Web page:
Several days ago we talked about the “faces of death” in Iraq. Today I want to talk about the costs of that war. The obvious costs are astonishing. Over 4,000 American personnel dead with at least seven times that number injured—and this doesn’t include those inflicted with some version of PTSD—and an additional 90,000 Iraqi deaths plus who knows how many injuries. Some media outlets have scandalously reported that this is far few casualties than in comparable wars in the past, but the number remains stunning, all the more so for a war fought under false pretenses. Locating the costs in dollars and cents is no less stunning. Through 2007 the war has cost 522 billion dollars; that’s $1,800 for every resident of the U.S. and it doesn’t take into account the 70 billion dollars already allocated for 2008 with no end in sight. But as I say above, these are the obvious costs.
I came across this picture in the Guardian while meeting with some friends at the coffee shop in my local Borders Bookstore. It looked like just one more of the numerous pictures of destruction that we see quite regularly coming out of Iraq and to which, if you are like me, you have become somewhat anesthetized. And then I read the caption: “A man stands in the Mutanabi books market [Baghdad], once a thriving intellectual hangout.” Sitting in a book store where I regularly meet with friends and colleagues to discuss the events of the day I was struck by the irony that what I was looking at was not just the tragic destruction of an ancient and majestic city, but the obliteration and erasure of civil society itself. With enough money and manpower cities can be rebuilt, but without the obligations and social capital generated by the relationships cultivated by civil society they are barren places; totally devoid of affiliation with friends and strangers alike, they are little more than political and economic facades that ultimately leave us alienated and alone, rather like the old man in the photograph, searching in vein for some sense of meaning lost amidst the wreckage of history.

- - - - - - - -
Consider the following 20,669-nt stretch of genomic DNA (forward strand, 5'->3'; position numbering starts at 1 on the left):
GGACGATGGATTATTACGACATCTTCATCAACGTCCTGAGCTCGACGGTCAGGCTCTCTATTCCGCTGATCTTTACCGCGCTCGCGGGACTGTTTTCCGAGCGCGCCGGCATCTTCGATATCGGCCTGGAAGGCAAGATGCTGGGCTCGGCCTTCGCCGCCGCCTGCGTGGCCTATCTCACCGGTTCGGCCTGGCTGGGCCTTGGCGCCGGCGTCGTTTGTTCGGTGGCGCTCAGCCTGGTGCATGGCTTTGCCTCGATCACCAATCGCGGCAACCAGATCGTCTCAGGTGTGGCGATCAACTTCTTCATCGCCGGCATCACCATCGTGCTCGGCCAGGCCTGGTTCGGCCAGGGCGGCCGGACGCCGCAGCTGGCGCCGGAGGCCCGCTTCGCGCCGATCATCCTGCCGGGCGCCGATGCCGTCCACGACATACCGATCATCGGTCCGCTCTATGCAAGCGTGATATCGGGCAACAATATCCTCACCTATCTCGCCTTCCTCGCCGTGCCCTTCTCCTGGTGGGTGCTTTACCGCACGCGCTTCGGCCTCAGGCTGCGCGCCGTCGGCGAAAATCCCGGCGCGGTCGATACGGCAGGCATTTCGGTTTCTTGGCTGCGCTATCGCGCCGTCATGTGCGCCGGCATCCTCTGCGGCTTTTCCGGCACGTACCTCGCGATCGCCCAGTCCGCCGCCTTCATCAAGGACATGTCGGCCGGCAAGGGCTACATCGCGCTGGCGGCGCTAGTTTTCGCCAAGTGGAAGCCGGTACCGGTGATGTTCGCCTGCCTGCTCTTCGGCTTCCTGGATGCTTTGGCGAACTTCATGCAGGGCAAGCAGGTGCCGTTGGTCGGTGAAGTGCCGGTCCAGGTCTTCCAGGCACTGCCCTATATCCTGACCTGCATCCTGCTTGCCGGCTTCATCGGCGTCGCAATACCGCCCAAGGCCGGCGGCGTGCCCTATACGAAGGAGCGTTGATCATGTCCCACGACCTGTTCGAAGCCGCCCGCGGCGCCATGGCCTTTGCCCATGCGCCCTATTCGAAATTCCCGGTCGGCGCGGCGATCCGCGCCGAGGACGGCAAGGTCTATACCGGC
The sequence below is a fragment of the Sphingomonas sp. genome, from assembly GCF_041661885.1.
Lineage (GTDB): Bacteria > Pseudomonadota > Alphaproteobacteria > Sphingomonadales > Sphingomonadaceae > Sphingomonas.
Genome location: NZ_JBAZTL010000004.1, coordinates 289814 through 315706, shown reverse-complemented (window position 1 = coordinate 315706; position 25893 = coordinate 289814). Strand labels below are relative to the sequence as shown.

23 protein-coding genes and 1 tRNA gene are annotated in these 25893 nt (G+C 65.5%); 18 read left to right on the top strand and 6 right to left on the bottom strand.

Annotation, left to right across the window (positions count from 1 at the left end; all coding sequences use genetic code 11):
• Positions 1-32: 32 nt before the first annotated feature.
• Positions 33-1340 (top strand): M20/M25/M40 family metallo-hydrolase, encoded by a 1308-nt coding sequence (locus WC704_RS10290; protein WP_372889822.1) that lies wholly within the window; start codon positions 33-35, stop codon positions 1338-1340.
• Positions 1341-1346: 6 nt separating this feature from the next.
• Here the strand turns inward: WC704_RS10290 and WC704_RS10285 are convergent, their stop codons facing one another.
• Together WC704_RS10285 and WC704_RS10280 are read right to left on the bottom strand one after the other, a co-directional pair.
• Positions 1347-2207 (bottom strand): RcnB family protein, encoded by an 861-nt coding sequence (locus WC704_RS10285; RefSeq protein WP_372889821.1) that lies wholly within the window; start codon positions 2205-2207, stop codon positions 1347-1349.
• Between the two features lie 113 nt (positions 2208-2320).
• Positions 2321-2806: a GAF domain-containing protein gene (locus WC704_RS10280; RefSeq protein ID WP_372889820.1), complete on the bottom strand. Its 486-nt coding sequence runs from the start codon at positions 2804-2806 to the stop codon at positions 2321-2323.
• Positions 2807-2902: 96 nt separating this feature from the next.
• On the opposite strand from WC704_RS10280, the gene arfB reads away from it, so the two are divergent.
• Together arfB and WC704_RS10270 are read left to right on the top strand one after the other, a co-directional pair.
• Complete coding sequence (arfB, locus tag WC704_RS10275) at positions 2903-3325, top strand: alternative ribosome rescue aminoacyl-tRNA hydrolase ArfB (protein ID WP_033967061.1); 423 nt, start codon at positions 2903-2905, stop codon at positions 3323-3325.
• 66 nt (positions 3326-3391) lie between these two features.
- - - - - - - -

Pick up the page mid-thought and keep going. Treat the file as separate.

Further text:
I have seen many photographs of the war in the past five years that have had a strong effect upon me, but few have been as poignant or as troubling as this AP image of an Iraqi girl who “checks out the damage” of a suicide car bomber that killed 7 and wounded 14 more. The girl cannot be more than nine or ten years old. Her smock and blouse are neat and clean, and her hair is carefullly braided and adorned with yellow ribbons. And, of course, she is eating ice cream, surely one of life’s simplest pleasures, especially for children. She belongs in a park playing with friends, or perhaps in a schoolroom somewhere. But here, instead, she is framed by the remains of an insane act of destruction. What makes the picture so deeply troubling is that I cannot avoid the conclusion that what I am looking at is not the picture of innocence but a horrifying portrait of the utter normalization of war. She “checks out” the damage of a suicide bomber with the same nonchalant curiosity that my own young daughter would display when noticing a simple car crash for the umpteenth time: Interesting to be sure, but nothing she hadn’t seen before or didn’t anticipate seeing again—a mere fact of life, something to “check out” in passing, but certainly nothing to disrupt the pleasures of eating ice cream. One can only imagine with dismay how the young girl in the photograph will “see” the world as an adult.
No more tragic than the loss of lives, the scenes on display in these two photographs are no less tragic either, and perhaps all the more so because we so seldom include such scenarios in the ledger when we calculate war’s bottom line. But if we look real closely we can surely see the devastating effects of war’s silent costs. And we should mourn. And we should be horrified.
Photo Credits: Ghaith Abdul-Ahad and AP